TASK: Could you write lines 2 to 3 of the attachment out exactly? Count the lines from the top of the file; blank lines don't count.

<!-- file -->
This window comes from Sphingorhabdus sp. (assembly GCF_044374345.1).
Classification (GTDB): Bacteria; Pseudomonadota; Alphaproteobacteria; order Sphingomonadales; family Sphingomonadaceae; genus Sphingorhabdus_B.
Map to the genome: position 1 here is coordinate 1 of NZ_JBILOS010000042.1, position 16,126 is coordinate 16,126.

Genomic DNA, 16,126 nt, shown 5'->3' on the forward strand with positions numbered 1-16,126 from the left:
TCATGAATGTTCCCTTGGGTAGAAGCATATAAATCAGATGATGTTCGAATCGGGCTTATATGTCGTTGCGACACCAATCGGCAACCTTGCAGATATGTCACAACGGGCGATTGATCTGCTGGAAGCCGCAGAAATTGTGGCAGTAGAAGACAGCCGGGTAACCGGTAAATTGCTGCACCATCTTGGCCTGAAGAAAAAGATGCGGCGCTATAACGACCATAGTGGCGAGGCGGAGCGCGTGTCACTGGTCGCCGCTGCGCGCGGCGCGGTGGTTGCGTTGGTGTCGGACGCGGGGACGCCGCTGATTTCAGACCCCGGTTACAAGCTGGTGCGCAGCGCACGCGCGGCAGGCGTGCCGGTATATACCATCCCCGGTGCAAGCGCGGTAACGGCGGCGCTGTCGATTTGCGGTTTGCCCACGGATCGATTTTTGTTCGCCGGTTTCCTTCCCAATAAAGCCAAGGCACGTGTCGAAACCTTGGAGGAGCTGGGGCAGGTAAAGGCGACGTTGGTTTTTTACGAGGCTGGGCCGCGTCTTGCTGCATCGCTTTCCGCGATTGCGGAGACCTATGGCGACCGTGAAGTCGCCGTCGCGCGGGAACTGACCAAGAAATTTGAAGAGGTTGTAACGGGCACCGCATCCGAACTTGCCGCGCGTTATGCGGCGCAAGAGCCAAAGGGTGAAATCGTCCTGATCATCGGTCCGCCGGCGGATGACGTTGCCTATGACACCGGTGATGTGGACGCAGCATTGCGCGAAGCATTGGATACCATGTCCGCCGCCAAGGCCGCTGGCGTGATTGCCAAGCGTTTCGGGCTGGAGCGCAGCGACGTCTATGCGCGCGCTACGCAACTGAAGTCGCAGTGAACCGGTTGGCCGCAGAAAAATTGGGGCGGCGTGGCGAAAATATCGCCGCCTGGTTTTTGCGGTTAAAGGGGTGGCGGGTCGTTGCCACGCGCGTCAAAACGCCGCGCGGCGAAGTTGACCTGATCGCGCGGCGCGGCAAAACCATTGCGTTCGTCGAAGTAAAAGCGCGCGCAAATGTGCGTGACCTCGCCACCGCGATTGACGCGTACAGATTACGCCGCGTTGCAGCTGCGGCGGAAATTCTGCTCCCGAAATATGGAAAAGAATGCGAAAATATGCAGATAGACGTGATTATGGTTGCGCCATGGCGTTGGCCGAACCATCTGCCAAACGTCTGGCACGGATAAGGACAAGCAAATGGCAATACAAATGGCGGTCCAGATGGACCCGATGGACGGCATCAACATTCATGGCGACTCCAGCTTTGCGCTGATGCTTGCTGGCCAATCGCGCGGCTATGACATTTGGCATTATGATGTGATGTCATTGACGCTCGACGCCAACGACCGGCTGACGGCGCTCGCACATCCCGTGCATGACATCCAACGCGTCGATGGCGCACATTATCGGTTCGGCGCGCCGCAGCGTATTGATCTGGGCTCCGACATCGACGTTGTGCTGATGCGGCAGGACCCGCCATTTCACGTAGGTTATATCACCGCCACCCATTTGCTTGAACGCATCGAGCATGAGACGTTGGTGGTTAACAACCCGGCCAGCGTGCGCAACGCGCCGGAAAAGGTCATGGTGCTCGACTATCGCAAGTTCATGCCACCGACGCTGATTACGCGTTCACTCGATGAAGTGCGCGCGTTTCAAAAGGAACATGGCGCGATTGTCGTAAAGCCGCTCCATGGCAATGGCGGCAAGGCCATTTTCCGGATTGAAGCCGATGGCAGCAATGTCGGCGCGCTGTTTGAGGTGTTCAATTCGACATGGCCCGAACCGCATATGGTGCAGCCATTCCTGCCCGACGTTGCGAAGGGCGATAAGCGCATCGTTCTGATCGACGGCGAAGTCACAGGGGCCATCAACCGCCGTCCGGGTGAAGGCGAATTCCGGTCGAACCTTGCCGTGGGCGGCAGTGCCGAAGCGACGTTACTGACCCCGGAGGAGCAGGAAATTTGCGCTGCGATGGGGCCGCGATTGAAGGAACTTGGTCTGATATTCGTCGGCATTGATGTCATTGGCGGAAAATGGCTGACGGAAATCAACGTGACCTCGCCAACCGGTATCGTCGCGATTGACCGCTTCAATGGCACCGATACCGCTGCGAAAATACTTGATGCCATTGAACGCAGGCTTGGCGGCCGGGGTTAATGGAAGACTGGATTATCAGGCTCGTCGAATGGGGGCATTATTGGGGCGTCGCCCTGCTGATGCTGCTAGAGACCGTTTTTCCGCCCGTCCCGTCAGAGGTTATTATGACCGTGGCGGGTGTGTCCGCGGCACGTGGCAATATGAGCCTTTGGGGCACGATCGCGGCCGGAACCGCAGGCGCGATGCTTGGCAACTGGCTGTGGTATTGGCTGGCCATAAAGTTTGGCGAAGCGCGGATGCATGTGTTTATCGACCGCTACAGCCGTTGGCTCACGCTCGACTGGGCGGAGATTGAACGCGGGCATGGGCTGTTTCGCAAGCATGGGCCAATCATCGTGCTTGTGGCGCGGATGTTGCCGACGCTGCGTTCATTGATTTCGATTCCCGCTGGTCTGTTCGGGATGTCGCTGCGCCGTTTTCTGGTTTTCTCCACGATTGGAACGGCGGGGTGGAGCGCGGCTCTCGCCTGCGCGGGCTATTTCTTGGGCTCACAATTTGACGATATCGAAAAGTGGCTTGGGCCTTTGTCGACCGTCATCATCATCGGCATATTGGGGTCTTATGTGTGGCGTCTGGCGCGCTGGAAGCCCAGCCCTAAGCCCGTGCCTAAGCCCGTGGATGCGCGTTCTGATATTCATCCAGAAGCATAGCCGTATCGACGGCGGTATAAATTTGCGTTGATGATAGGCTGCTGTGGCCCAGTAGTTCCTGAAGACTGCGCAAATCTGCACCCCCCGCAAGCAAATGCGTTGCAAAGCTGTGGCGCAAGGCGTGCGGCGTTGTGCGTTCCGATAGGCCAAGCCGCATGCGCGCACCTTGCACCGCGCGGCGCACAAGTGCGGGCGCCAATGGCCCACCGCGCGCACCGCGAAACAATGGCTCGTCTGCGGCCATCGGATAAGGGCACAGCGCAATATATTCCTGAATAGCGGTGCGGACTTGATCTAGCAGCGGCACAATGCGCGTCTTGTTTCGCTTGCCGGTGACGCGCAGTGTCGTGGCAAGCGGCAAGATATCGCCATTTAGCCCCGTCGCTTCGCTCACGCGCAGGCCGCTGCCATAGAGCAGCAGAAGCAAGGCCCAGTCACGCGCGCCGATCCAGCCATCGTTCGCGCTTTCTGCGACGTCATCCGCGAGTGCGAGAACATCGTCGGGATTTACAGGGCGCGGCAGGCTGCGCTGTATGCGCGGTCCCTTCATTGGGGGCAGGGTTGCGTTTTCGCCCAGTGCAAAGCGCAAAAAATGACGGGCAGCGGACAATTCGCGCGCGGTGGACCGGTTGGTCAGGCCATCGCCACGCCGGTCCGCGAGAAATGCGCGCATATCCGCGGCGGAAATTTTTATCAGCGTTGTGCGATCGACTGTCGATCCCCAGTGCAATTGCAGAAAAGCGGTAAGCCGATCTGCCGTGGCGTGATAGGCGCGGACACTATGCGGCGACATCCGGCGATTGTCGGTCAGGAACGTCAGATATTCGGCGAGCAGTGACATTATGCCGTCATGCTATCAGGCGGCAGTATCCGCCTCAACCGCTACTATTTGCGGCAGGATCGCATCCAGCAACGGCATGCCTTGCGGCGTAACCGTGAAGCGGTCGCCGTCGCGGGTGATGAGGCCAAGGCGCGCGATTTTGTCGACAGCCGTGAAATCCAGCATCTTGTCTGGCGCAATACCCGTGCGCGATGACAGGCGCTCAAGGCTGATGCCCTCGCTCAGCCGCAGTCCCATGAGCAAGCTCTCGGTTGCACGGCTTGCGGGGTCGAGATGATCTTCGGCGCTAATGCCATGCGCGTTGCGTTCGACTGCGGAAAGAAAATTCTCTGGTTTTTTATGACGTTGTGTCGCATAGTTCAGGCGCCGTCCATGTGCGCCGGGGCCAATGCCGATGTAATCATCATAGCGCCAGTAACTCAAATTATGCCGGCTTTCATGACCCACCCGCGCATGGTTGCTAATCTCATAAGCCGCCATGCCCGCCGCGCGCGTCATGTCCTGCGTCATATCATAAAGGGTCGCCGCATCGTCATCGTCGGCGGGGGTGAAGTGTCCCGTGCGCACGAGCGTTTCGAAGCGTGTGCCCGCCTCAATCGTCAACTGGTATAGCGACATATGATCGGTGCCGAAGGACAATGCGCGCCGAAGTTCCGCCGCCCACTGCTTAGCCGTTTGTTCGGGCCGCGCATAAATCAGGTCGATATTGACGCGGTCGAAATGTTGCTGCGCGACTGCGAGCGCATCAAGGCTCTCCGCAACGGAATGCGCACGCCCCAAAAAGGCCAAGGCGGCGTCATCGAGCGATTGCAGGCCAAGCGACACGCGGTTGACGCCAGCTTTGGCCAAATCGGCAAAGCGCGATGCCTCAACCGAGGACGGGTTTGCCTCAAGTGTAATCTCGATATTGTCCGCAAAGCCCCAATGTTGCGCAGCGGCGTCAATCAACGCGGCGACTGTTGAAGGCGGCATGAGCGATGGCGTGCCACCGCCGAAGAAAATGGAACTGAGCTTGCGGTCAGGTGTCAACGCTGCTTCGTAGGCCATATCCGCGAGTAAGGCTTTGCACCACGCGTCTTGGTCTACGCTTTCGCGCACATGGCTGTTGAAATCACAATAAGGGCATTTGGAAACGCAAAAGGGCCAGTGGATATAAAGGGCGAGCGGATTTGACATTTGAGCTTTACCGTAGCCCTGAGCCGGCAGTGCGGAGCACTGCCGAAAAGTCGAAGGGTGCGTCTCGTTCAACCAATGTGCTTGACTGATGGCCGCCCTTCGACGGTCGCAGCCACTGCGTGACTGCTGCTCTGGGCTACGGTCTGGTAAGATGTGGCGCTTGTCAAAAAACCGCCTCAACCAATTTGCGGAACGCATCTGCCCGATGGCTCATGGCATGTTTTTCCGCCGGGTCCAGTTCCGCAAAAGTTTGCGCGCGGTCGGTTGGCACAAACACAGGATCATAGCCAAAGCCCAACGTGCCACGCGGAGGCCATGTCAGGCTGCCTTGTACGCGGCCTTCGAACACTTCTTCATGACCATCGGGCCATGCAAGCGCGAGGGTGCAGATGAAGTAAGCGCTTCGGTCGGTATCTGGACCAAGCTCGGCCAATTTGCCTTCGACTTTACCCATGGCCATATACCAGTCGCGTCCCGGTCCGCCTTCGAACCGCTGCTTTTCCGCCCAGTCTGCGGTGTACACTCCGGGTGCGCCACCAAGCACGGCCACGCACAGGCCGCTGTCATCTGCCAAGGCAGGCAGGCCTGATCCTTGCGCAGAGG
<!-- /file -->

Classification (GTDB): Bacteria; Pseudomonadota; Alphaproteobacteria; order Sphingomonadales; family Sphingomonadaceae; genus Sphingorhabdus_B.
Map to the genome: position 1 here is coordinate 1 of NZ_JBILOS010000042.1, position 16,126 is coordinate 16,126.